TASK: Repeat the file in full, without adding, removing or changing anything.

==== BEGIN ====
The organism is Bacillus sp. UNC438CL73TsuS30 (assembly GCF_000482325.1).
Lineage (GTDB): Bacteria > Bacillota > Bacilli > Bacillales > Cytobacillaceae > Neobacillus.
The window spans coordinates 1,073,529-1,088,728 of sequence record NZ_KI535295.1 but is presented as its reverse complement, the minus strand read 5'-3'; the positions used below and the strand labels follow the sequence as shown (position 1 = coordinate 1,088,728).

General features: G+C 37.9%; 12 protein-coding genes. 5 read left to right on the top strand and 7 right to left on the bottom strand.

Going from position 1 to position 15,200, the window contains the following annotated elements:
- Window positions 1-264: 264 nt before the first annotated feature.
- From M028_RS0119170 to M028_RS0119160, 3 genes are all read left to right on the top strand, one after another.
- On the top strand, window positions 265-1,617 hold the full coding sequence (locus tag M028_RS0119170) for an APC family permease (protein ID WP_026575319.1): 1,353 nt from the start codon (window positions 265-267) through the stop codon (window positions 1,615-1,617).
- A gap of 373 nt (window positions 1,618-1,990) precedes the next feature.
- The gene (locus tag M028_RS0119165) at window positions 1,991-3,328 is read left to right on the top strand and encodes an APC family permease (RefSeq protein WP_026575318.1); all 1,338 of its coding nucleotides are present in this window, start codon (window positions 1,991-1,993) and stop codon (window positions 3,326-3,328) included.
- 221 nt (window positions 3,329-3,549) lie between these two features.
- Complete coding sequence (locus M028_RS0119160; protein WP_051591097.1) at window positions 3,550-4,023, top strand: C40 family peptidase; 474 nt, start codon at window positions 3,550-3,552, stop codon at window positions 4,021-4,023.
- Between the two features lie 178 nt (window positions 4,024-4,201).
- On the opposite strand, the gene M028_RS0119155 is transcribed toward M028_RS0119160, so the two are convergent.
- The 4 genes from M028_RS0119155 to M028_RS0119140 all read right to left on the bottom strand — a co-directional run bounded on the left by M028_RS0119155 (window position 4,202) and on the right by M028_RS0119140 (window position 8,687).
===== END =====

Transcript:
The organism is Bacillus sp. UNC438CL73TsuS30 (assembly GCF_000482325.1).
Lineage (GTDB): Bacteria > Bacillota > Bacilli > Bacillales > Cytobacillaceae > Neobacillus.
The window spans coordinates 1,073,529-1,088,728 of sequence record NZ_KI535295.1 but is presented as its reverse complement, the minus strand read 5'-3'; the positions used below and the strand labels follow the sequence as shown (position 1 = coordinate 1,088,728).

General features: G+C 37.9%; 12 protein-coding genes. 5 read left to right on the top strand and 7 right to left on the bottom strand.

Going from position 1 to position 15,200, the window contains the following annotated elements:
- Window positions 1-264: 264 nt before the first annotated feature.
- From M028_RS0119170 to M028_RS0119160, 3 genes are all read left to right on the top strand, one after another.
- On the top strand, window positions 265-1,617 hold the full coding sequence (locus tag M028_RS0119170) for an APC family permease (protein ID WP_026575319.1): 1,353 nt from the start codon (window positions 265-267) through the stop codon (window positions 1,615-1,617).
- A gap of 373 nt (window positions 1,618-1,990) precedes the next feature.
- The gene (locus tag M028_RS0119165) at window positions 1,991-3,328 is read left to right on the top strand and encodes an APC family permease (RefSeq protein WP_026575318.1); all 1,338 of its coding nucleotides are present in this window, start codon (window positions 1,991-1,993) and stop codon (window positions 3,326-3,328) included.
- 221 nt (window positions 3,329-3,549) lie between these two features.
- Complete coding sequence (locus M028_RS0119160; protein WP_051591097.1) at window positions 3,550-4,023, top strand: C40 family peptidase; 474 nt, start codon at window positions 3,550-3,552, stop codon at window positions 4,021-4,023.
- Between the two features lie 178 nt (window positions 4,024-4,201).
- On the opposite strand, the gene M028_RS0119155 is transcribed toward M028_RS0119160, so the two are convergent.
- The 4 genes from M028_RS0119155 to M028_RS0119140 all read right to left on the bottom strand — a co-directional run bounded on the left by M028_RS0119155 (window position 4,202) and on the right by M028_RS0119140 (window position 8,687).